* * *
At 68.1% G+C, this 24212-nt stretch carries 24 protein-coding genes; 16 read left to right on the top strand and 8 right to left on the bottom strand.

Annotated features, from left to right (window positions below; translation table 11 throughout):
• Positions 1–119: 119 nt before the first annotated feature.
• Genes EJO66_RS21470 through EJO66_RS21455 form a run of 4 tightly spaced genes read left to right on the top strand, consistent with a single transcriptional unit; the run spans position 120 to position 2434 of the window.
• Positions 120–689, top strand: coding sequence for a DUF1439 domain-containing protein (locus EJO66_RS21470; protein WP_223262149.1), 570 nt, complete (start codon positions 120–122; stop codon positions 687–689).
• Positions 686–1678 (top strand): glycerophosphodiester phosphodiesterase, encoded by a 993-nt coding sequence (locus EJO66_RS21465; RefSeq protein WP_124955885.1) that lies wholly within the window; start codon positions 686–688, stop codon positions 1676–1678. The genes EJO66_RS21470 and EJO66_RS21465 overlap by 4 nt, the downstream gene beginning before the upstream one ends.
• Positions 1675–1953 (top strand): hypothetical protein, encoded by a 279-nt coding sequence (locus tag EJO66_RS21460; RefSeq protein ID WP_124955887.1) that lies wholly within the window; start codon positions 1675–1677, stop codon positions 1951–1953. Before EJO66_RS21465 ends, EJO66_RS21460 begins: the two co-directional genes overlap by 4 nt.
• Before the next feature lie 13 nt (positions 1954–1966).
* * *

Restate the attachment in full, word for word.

At 68.1% G+C, this 24212-nt stretch carries 24 protein-coding genes; 16 read left to right on the top strand and 8 right to left on the bottom strand.

Annotated features, from left to right (window positions below; translation table 11 throughout):
• Positions 1–119: 119 nt before the first annotated feature.
• Genes EJO66_RS21470 through EJO66_RS21455 form a run of 4 tightly spaced genes read left to right on the top strand, consistent with a single transcriptional unit; the run spans position 120 to position 2434 of the window.
• Positions 120–689, top strand: coding sequence for a DUF1439 domain-containing protein (locus EJO66_RS21470; protein WP_223262149.1), 570 nt, complete (start codon positions 120–122; stop codon positions 687–689).
• Positions 686–1678 (top strand): glycerophosphodiester phosphodiesterase, encoded by a 993-nt coding sequence (locus EJO66_RS21465; RefSeq protein WP_124955885.1) that lies wholly within the window; start codon positions 686–688, stop codon positions 1676–1678. The genes EJO66_RS21470 and EJO66_RS21465 overlap by 4 nt, the downstream gene beginning before the upstream one ends.
• Positions 1675–1953 (top strand): hypothetical protein, encoded by a 279-nt coding sequence (locus tag EJO66_RS21460; RefSeq protein ID WP_124955887.1) that lies wholly within the window; start codon positions 1675–1677, stop codon positions 1951–1953. Before EJO66_RS21465 ends, EJO66_RS21460 begins: the two co-directional genes overlap by 4 nt.
• Before the next feature lie 13 nt (positions 1954–1966).